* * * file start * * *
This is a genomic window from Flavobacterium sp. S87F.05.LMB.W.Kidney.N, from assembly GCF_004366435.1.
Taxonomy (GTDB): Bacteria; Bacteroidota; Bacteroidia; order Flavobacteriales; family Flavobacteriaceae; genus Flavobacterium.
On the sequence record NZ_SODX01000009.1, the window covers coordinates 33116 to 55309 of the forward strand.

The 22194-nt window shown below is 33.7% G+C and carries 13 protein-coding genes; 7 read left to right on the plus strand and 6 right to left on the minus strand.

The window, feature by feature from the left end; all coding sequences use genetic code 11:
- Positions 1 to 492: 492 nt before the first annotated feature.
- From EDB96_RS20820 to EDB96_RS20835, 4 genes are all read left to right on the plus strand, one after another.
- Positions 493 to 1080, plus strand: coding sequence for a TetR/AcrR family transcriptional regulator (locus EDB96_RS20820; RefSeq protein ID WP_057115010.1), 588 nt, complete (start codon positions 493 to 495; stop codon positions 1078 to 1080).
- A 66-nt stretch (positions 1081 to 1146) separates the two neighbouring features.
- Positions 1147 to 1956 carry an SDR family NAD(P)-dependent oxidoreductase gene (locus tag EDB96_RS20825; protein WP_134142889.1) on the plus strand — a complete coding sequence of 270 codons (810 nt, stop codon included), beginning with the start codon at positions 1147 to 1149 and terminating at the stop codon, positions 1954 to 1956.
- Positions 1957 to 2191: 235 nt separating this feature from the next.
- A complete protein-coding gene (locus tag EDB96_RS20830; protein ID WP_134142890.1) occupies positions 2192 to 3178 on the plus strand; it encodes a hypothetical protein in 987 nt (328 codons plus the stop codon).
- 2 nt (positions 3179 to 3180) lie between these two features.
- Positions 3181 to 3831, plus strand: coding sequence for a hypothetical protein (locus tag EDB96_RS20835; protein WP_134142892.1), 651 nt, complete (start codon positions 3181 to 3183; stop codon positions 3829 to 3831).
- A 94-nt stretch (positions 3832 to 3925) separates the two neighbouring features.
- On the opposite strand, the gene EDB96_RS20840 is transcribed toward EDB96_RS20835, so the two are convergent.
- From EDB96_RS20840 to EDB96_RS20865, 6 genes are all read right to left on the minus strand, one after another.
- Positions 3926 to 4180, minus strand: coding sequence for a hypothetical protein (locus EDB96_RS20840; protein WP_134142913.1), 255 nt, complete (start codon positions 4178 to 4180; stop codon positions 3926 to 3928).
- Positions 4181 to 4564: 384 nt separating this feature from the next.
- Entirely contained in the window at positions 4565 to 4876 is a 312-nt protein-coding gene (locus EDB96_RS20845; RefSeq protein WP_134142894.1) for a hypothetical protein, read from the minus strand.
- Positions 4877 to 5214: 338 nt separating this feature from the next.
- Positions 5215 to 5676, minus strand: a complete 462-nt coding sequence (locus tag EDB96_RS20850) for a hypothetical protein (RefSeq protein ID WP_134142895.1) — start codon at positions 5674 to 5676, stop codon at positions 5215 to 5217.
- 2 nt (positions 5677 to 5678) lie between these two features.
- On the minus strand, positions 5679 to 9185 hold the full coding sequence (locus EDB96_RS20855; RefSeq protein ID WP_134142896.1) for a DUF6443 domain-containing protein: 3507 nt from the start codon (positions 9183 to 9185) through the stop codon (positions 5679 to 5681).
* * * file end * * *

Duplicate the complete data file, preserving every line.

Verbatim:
This is a genomic window from Flavobacterium sp. S87F.05.LMB.W.Kidney.N, from assembly GCF_004366435.1.
Taxonomy (GTDB): Bacteria; Bacteroidota; Bacteroidia; order Flavobacteriales; family Flavobacteriaceae; genus Flavobacterium.
On the sequence record NZ_SODX01000009.1, the window covers coordinates 33116 to 55309 of the forward strand.

The 22194-nt window shown below is 33.7% G+C and carries 13 protein-coding genes; 7 read left to right on the plus strand and 6 right to left on the minus strand.

The window, feature by feature from the left end; all coding sequences use genetic code 11:
- Positions 1 to 492: 492 nt before the first annotated feature.
- From EDB96_RS20820 to EDB96_RS20835, 4 genes are all read left to right on the plus strand, one after another.
- Positions 493 to 1080, plus strand: coding sequence for a TetR/AcrR family transcriptional regulator (locus EDB96_RS20820; RefSeq protein ID WP_057115010.1), 588 nt, complete (start codon positions 493 to 495; stop codon positions 1078 to 1080).
- A 66-nt stretch (positions 1081 to 1146) separates the two neighbouring features.
- Positions 1147 to 1956 carry an SDR family NAD(P)-dependent oxidoreductase gene (locus tag EDB96_RS20825; protein WP_134142889.1) on the plus strand — a complete coding sequence of 270 codons (810 nt, stop codon included), beginning with the start codon at positions 1147 to 1149 and terminating at the stop codon, positions 1954 to 1956.
- Positions 1957 to 2191: 235 nt separating this feature from the next.
- A complete protein-coding gene (locus tag EDB96_RS20830; protein ID WP_134142890.1) occupies positions 2192 to 3178 on the plus strand; it encodes a hypothetical protein in 987 nt (328 codons plus the stop codon).
- 2 nt (positions 3179 to 3180) lie between these two features.
- Positions 3181 to 3831, plus strand: coding sequence for a hypothetical protein (locus tag EDB96_RS20835; protein WP_134142892.1), 651 nt, complete (start codon positions 3181 to 3183; stop codon positions 3829 to 3831).
- A 94-nt stretch (positions 3832 to 3925) separates the two neighbouring features.
- On the opposite strand, the gene EDB96_RS20840 is transcribed toward EDB96_RS20835, so the two are convergent.
- From EDB96_RS20840 to EDB96_RS20865, 6 genes are all read right to left on the minus strand, one after another.
- Positions 3926 to 4180, minus strand: coding sequence for a hypothetical protein (locus EDB96_RS20840; protein WP_134142913.1), 255 nt, complete (start codon positions 4178 to 4180; stop codon positions 3926 to 3928).
- Positions 4181 to 4564: 384 nt separating this feature from the next.
- Entirely contained in the window at positions 4565 to 4876 is a 312-nt protein-coding gene (locus EDB96_RS20845; RefSeq protein WP_134142894.1) for a hypothetical protein, read from the minus strand.
- Positions 4877 to 5214: 338 nt separating this feature from the next.
- Positions 5215 to 5676, minus strand: a complete 462-nt coding sequence (locus tag EDB96_RS20850) for a hypothetical protein (RefSeq protein ID WP_134142895.1) — start codon at positions 5674 to 5676, stop codon at positions 5215 to 5217.
- 2 nt (positions 5677 to 5678) lie between these two features.
- On the minus strand, positions 5679 to 9185 hold the full coding sequence (locus EDB96_RS20855; RefSeq protein ID WP_134142896.1) for a DUF6443 domain-containing protein: 3507 nt from the start codon (positions 9183 to 9185) through the stop codon (positions 5679 to 5681).